With 19,437 agents at the end of fiscal year 2017, Border Patrol staffing shrank for the sixth straight year. This is not due to budget cuts: with 65 percent of applicants failing polygraph tests (nearly double the average for law enforcement agencies), the force has had difficulty replacing those who leave.

The White House has called for hiring 5,000 new Border Patrol agents, starting with 500 in the 2018 Homeland Security Appropriation. Rather than growth at a time of vastly reduced migration, the agency should focus on meeting its funded target: that is, hiring approximately 1,600 additional agents to meet the goal of 21,070 agents total. This can only happen if Border Patrol uses  improved screening capacity to speed up the hiring process,while keeping the past few years’ tough screening standards in place.

  1. DEA drug seizure numbers show the importance of ports of entry for drug trafficking groups.

Data on border drug seizures take a while to become public. The Drug Enforcement Administration publicly reported 2016 seizure data in October of this year. It found big increases in border-area seizures of all drugs except cannabis.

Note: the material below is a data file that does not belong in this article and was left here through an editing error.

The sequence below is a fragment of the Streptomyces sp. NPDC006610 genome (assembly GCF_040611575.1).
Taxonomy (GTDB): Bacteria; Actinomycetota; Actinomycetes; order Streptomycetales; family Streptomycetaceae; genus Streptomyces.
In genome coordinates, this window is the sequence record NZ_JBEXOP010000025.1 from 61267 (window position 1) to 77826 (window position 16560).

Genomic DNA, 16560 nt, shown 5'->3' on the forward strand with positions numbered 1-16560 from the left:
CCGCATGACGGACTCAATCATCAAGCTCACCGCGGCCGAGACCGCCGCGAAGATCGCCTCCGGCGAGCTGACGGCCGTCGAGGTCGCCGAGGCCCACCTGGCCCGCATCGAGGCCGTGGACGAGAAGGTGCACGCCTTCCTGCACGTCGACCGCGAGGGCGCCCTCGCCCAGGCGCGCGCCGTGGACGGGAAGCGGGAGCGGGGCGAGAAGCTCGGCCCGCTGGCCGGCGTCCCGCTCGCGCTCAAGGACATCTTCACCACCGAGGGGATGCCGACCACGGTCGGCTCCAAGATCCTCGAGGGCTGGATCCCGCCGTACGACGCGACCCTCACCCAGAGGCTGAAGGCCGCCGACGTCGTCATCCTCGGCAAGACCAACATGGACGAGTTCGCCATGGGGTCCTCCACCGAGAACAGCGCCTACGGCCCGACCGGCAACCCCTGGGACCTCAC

This is a problem—but it isn’t a wall-building or Border Patrol issue. As the DEA report explains, all drugs except cannabis primarily cross the border through ports of entry: the legal border crossings. Much less heroin, methamphetamine, cocaine, or fentanyl crosses through the rural, isolated areas  between the ports of entry, which is where the White House proposes to build costly walls.

The ports of entry are beleaguered. Wait times are long. The CBP estimates at least another 2,000 officers are needed to best handle the workload at these crossings. Facilities need $5 billion in improvements. Why, then, did the White House’s 2018 budget request specify no increased funding for ports of entry?

In conclusion…

The 2017 numbers are indicative of vastly reduced migration, much greater numbers of children and families requesting protection, and the growing challenge of detecting drug smuggling at ports of entry. None of these trends call for solutions like the building of walls or the hiring of additional Border Patrol agents. Data from the border does not support the new border security measures in the 2018 Homeland Security Appropriations bill. The problems revealed by these statistics demand a different, smarter approach.